“Look mommy, there’s no clouds in the sky” was the thought that popped in my head as I stood on the summit of Vanderwhacker looking across to the high peaks. Not quite the exact wording from Floyd, but appropiate for that day.
I wasn’t going to be able to go hiking on the weekend, since I’d be in Buffalo for the Bills home opener against the Kansas City Chiefs, but still wanted to get another fire tower done. I’m down to five left, three in the Adirondacks, two in the Catskills. Hurricane was out since I’m supposed to lead a group hike in a week or two when the weather gets nice. The Catskills are out unless I can do two in one day. That left Vanderwhacker and Pillsbury. Since I wanted to take my Dad, I started looking at what other sights were in the area, and settled on Vanderwhacker with all the Teddy Roosevelt history in the area.
We left Pulaski a little after 7am, getting to the area just before 10:30am. Before we hit the turn off we stopped at the sign post by Aiden Lair, where TR stopped to switch horses on his way to catch the train to Buffalo. (Side note, the building by the sign was not there when TR was, the original Aiden Lair was across the street from the sign.)
We travelled a little further down the road and made the left turn onto the dirt road leading back to the trailhead. The road itself, for having a high clearance vehicle (Ford Ranger 2WD) was in good shape. The campsites back there were in better shape than some I’ve seen in other remote/wilderness campgrounds. Only one was taken by a trailer, probably by a hunter from the looks of it. We eventually reached the turnoff to the parking area. As noted in other reports, low clearance vehicles might make it up there. But if you’re worried, parking along the road will only add a few hundred feet to your hike.
While loading up we noticed there is an outhouse off to the right of the trailhead register, if you need it. The first part was a nice walk through the woods. The trail was in good shape, no real mud with the lack of rain we had. One bridge though had been lifted by a tree that came out of the ground. We covered the first mile plus in just over half an hour. There’s some pressure treated lumber there, so it looks like they may be doing some work on the observers cabin soon. I’ve seen other trip reports that call the collapsed building a shed. From what research I’ve done, I believe it is actually the pre-1950 observer cabin.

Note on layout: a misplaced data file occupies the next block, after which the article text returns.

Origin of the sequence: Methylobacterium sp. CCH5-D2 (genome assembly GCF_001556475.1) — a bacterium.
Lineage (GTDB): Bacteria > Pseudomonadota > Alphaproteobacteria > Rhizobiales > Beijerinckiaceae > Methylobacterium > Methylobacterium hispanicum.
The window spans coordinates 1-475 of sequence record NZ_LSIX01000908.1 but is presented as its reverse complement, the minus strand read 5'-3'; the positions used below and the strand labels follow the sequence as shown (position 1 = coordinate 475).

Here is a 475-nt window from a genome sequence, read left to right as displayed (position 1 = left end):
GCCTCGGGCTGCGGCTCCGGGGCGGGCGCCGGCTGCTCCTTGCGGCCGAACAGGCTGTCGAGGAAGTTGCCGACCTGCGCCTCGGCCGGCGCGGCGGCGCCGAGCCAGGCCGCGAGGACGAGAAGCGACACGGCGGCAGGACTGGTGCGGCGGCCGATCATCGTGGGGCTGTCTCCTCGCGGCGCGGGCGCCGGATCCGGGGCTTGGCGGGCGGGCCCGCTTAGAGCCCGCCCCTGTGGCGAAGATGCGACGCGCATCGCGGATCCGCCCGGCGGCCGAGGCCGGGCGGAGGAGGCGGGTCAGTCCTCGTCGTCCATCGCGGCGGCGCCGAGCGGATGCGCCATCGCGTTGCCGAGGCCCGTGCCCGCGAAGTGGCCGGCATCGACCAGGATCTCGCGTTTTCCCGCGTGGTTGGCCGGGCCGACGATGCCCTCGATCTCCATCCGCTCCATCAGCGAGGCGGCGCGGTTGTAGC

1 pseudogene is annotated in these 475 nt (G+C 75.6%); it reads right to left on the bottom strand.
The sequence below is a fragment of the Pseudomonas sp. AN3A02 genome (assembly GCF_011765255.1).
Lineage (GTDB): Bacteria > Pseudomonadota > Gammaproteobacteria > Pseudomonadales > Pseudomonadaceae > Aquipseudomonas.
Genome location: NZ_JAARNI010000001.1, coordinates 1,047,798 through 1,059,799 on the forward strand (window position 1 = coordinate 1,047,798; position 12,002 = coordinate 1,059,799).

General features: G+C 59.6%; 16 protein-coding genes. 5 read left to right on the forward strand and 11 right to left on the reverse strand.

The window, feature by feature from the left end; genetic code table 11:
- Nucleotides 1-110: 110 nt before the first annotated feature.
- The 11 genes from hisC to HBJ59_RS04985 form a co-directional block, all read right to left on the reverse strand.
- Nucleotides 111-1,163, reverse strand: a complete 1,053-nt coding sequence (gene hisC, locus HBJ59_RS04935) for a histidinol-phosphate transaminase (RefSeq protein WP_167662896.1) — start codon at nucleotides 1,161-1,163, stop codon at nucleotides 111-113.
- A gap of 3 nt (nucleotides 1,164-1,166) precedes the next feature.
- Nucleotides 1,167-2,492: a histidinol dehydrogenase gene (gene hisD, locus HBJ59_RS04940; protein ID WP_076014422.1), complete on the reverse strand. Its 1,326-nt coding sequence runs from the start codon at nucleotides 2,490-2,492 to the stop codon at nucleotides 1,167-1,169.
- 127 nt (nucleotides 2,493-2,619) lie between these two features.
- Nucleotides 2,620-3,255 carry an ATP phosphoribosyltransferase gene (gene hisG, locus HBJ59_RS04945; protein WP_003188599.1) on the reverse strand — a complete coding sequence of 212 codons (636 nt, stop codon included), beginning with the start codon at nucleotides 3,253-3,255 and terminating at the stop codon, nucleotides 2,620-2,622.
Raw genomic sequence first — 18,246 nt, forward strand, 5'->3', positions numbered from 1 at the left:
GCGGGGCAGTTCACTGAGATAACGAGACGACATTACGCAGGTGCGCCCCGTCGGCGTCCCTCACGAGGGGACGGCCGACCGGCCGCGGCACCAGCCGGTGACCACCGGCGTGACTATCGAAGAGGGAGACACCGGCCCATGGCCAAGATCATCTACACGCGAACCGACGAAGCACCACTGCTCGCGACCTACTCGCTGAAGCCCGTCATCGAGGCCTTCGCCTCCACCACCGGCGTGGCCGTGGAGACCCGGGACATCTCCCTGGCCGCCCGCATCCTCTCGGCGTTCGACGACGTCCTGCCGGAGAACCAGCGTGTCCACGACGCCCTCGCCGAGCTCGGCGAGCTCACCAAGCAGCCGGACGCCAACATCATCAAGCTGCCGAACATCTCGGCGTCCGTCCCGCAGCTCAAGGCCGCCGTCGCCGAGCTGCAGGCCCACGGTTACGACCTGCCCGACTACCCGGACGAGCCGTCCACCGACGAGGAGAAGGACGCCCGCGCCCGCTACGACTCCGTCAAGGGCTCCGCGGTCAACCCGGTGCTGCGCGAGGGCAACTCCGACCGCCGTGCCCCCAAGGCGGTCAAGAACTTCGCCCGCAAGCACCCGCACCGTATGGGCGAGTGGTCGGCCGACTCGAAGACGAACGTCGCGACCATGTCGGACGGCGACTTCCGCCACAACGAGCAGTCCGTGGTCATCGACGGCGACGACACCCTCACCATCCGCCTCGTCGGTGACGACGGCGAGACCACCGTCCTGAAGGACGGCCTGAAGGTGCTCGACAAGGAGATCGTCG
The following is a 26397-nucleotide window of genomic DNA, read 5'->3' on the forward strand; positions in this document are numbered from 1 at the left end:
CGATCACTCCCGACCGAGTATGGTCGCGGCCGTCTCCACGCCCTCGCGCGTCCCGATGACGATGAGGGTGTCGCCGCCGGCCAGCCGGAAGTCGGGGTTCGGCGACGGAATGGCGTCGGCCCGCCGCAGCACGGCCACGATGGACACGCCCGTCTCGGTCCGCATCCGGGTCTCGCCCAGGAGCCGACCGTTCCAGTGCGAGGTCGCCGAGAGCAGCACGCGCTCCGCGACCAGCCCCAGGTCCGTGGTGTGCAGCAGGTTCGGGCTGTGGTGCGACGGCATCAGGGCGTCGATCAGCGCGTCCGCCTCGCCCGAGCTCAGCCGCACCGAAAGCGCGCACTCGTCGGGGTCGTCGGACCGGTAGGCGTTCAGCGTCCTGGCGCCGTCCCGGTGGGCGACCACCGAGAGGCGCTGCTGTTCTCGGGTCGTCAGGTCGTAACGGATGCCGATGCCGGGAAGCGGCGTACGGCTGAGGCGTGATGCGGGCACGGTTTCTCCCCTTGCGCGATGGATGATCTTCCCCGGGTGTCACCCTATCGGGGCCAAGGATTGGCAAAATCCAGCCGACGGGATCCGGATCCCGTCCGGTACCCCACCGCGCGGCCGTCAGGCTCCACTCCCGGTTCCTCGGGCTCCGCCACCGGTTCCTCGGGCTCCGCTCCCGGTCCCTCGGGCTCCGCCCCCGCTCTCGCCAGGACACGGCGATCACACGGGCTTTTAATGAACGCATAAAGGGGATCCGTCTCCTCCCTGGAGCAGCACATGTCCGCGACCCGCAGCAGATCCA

After a short break we started up the fun part of the hike, gaining about 1300 feet in a little over a mile to the summit. The trail was in good shape, nothing real notable in terms of trouble spots. We did find three resting rocks on the way, only got pictures of two. And the stairway at the switchback was cool to see in person.
About 50 minutes after leaving the cabin I caught the first sight of the tower. I then gave a quick history lesson to my Dad about the three eyebolts and how Colvin did his surveying back in the late 1800’s and pointed out the summit marker there from 1880. We then headed up the 35′ fire tower to check out the views. Perfect viewing in all directions that day, the high peaks were a little hazy but easy to pick out.
Headed back down and found a ledge off to the side facing the high peaks to sit and eat lunch. The dragon flies were out and huge. Also saw a hawk circling a few times, but of course once I had my camera ready, he never appeared again. Once done eating we headed back down. Only saw one other person on the trail, but it turns out he works for the DEC. He was doing a survey of the bridges along the trail to see how many needed repairing or replacing.
Left the Parking area and headed back out to the main road, taking a left and heading up to Tahawus so Dad could see the blast furnance and Adirondac. I’d been there back in April so I didn’t bother with any pictures this time. It appears though that there is a new parking lot and trail leading to the blast furnance that wasn’t there earlier this year.
We headed to the end of the road and Upper Works parking lot. For a Thursday in September, I was amazed at how packed it was, 14 vehicles, and 20 people signed in on the register, some day trippers, some backpackers. We walked down the road and checked out some of the collapsed buildings, but the main destination was the Tahawus Club building. I hope they can get the restoration done soon.
Overall, a long day, but good day of hiking and history.
- Distance – 5.13 miles
- Elevation – 1686 feet
- Time – 3 hours 59 minutes